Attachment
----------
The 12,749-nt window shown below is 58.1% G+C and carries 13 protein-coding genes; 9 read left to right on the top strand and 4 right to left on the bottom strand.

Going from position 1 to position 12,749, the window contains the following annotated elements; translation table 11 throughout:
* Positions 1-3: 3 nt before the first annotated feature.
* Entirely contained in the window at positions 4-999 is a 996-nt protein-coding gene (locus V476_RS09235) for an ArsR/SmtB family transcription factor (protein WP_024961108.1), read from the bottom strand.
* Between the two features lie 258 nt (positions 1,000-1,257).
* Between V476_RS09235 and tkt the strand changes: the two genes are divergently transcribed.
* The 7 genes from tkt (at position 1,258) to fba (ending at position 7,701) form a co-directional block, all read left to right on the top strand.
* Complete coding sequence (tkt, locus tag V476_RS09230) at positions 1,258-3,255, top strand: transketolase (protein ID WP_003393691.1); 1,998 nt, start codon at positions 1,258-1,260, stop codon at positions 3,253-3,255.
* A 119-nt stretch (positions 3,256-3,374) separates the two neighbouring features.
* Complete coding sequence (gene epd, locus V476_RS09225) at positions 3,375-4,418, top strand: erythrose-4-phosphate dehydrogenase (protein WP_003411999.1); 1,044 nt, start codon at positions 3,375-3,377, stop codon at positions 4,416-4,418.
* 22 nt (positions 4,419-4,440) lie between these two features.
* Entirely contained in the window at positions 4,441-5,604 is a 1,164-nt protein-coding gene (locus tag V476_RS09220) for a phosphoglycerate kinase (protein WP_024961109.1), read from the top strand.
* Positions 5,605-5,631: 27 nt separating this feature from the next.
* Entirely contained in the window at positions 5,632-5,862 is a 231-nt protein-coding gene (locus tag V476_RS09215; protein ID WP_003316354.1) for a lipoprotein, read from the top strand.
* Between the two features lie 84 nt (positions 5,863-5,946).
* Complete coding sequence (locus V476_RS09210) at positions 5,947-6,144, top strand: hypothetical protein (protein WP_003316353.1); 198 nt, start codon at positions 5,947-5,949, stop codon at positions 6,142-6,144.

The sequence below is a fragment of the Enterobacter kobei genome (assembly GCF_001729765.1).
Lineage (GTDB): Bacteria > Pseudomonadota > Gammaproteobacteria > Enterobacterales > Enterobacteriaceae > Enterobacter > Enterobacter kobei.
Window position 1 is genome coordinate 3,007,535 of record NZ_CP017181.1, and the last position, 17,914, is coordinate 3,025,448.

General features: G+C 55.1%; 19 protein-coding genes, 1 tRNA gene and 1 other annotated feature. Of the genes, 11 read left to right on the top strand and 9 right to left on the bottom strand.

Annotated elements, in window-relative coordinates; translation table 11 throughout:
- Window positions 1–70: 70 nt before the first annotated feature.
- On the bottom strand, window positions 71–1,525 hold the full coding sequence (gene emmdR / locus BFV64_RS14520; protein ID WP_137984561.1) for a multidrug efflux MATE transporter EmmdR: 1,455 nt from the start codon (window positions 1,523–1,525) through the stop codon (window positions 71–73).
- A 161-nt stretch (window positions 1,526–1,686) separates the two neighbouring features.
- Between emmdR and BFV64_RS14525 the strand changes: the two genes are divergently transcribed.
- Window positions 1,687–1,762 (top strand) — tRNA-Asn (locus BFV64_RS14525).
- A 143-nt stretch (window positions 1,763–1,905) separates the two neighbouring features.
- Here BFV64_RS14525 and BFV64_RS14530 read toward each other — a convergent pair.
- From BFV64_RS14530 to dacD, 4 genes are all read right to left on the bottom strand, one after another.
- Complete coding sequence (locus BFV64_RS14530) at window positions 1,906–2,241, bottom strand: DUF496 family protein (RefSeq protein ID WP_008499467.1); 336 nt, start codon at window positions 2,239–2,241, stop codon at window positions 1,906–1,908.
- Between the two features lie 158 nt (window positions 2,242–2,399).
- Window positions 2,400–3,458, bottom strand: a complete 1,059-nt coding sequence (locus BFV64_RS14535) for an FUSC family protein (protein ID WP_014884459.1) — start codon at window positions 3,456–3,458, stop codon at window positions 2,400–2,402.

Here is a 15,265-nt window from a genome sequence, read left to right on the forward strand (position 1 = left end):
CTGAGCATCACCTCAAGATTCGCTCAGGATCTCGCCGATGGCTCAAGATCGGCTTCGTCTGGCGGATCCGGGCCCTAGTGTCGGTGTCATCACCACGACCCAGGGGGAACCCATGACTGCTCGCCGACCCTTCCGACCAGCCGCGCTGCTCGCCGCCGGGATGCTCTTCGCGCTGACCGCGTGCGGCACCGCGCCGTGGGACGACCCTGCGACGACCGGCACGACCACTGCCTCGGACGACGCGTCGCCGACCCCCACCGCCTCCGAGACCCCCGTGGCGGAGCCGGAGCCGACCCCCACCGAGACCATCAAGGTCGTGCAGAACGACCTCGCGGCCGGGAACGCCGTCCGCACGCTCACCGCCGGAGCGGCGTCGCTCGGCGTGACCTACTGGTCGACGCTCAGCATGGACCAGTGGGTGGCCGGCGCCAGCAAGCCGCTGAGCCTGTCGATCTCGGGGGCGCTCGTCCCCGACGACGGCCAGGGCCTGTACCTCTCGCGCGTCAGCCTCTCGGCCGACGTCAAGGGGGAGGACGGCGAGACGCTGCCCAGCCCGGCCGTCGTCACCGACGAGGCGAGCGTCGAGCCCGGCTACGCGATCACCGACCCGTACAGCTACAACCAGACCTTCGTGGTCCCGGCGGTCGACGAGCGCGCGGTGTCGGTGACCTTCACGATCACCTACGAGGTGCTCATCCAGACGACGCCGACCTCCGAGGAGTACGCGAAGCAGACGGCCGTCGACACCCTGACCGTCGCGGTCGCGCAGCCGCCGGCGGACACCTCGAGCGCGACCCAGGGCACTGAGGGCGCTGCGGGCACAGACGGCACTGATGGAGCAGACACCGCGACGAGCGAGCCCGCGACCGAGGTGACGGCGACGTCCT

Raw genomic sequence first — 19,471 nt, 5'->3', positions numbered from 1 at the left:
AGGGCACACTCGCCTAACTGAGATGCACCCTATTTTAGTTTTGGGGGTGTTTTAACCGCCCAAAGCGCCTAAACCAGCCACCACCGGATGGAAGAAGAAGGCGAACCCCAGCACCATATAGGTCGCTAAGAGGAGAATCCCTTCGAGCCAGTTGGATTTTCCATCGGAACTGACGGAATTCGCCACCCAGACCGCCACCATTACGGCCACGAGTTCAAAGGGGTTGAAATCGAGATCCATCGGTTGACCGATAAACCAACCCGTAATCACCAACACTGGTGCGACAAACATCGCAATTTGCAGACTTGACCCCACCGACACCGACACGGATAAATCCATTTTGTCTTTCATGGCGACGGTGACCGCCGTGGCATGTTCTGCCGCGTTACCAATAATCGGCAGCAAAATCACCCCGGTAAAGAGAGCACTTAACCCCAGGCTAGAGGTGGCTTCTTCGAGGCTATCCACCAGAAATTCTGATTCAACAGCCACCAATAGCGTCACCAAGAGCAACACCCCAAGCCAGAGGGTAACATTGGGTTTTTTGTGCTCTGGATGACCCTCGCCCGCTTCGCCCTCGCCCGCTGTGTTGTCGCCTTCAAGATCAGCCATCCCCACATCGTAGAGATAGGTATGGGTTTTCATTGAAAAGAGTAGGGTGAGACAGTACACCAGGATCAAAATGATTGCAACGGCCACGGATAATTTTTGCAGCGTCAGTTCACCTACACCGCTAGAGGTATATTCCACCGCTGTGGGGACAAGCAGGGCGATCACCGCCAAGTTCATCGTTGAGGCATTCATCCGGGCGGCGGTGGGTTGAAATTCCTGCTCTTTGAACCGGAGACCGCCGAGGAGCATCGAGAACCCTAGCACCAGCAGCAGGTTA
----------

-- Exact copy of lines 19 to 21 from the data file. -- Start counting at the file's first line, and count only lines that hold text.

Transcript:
Window position 1 is genome coordinate 3,007,535 of record NZ_CP017181.1, and the last position, 17,914, is coordinate 3,025,448.

General features: G+C 55.1%; 19 protein-coding genes, 1 tRNA gene and 1 other annotated feature. Of the genes, 11 read left to right on the top strand and 9 right to left on the bottom strand.

Annotated elements, in window-relative coordinates; translation table 11 throughout: